Not to say I wasn’t constantly thinking about how Peter’s absence affected things (more about this in the bullets), it’s just that Lincoln being there makes it less urgent to me that they bring him back immediately. I think they can take their time & let the story play out. Of course, I have no idea how it will. I’m still confused about September the Observer & his increasingly bizarre actions. Wasn’t Peter being erased from the timeline what he predicted (& presumably caused somehow)? Why is he suddenly so queasy about finishing the job?

So, overall, I’m still not convinced on whether this whole Peter storyline is a good one or not, but Fringe is one of those shows that has earned itself a lot of blind trust on my part. It’s not like I won’t be tuning in. And you should too.

Other random thoughts about “Neither Here Nor There”:

  • Orange (oh as EW pointed out, amber!) credits. Among the new phrases listed: Viral therapy, quantum entanglement, time paradox, psychic surgery, gravitons, existence. As vague as usual, except for quantum entanglement, which we’ve already dealt with. And existence, which seems…ominous.
  • “He just never had anything to tether him to the world.” The subtle & not-so-subtle differences in all the characters, the Peter-shaped hole in their lives, are all pretty fascinating. Olivia & Walter are pretty obvious, but the brief bits we get with Fauxlivia seem telling too. She’s definitely not quite as likable as she had grown to be last year. She’s back to who she was in Over There Part 2, when she first made the switch & infiltrated our side. Except in this timeline, she didn’t fall for Peter, didn’t change & start to care, didn’t ever come to want to stop Walternate.
  • I wonder if that also means that redverse Lincoln & Charlie never came to suspect Walternate’s evil ways, since Fauxlivia’s non-pregnancy means they probably never found out about the switch. Can’t wait to see how things are changed in the redverse.
  • Interesting that the blueverse Fringe division is both more official (& has seemingly more resources) & more secret in this timeline. Wonder why that would change, based on Peter not being there.
  • The translucent people/pseudo-shape-shifters quite deliberately called back to John Scott’s condition in the pilot. I even thought for a second this might turn out to be the same case…a situation in which Olivia & John never caught up to the bad guy from that episode, so he never exploded his lab or John.
  • “Just so you know, I know what it’s like.” So in this timeline, John Scott never recovered at all? Is that because Peter never forced the suspect to talk using completely illegal interrogation techniques?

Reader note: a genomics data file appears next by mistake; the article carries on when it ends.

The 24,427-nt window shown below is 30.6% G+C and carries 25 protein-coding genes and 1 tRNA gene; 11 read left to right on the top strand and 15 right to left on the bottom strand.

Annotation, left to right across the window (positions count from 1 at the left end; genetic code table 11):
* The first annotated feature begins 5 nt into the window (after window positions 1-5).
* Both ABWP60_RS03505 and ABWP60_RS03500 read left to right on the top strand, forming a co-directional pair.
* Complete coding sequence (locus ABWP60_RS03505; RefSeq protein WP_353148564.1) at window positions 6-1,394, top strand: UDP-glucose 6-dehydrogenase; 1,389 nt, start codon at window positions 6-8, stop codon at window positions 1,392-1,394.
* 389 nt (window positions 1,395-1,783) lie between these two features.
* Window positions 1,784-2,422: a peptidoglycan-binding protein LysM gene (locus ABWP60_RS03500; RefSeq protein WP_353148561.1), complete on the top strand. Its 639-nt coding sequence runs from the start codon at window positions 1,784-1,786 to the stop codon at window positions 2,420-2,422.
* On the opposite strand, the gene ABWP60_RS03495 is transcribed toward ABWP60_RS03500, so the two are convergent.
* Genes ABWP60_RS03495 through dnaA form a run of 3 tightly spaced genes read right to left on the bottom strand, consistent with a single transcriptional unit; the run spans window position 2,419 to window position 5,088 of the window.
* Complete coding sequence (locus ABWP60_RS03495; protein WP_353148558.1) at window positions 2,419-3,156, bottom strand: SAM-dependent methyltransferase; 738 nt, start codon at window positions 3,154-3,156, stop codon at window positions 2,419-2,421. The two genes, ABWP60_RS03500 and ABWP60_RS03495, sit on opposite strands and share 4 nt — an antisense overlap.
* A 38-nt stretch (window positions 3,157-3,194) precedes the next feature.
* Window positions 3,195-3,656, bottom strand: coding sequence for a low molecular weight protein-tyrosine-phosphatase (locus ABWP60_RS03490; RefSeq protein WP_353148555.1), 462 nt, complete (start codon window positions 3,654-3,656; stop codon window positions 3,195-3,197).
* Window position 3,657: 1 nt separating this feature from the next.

• “There’s more than one.” Oh, we know. We know.
  • One glaring thing that does still need to be explained regarding the new timeline: if Peter never existed or died as a child, how did the chain of events leading up to the universes merging even happen? Because we know in the original timeline, it all started when Walter ripped a hole between universes to try to save the Peter from over there. If he never did that, what caused all the damage on both sides that is referenced by the Olivias in this episode?
  • “What I do know is that this tech isn’t from here.” “Not from here? You mean like, from China?” “No. Not China.” Heh.
  • The red room scan totally gave me Alias flashbacks.
  • Love the grin on Fauxlivia’s face when she spots Lincoln. Seriously can’t wait for the Lincolns to meet each other.
  • After seeing Ringer, I’ve gained a whole new appreciation of just how good the Fringe cast, particularly Anna Torv & John Noble, is at playing against themselves.
  • “Sometimes answers lead to more questions.” I would say, almost always, in a JJ-verse.

Ad Post: CW The Secret Circle Entertainment Weekly Insert

by Amy Yen

The CW: The Secret Circle print insert
Agency: CW promotions department

Check out this elaborate print insert from the CW in the September 9th issue of Entertainment Weekly promoting their new fall show,The Secret Circle. The two-page insert opens up to an interactive ad of the show’s witch characters holding a candle, which the reader can light up by touching metal disks embedded in the ad. Touching the disks also activates an audio commercial for the show. The instructions on the ad tell the reader to blow out the candle to “protect [their] secret.” Sure enough, blowing on the ad activates a wind sensor in the ad & turns off the lighted candle.

An impressive, no doubt hugely expensive placement, it’s certainly attention-grabbing, with the insert bulking up the issue & the hardstock paper and various interactive components difficult to miss while flipping through the magazine. The CW is clearly putting a lot of promotion behind The Secret Circle, which is debuting behind their biggest hit, The Vampire Diaries, also from creator Kevin Williamson & also based on LJ Smith novels. I’ll definitely be giving it a shot, because of the good will Williamson buys, although honestly, despite the fact that the CW has successfully gotten my attention with its promotion, I don’t find the previews themselves to be particularly compelling. Watch a 6-minute preview here.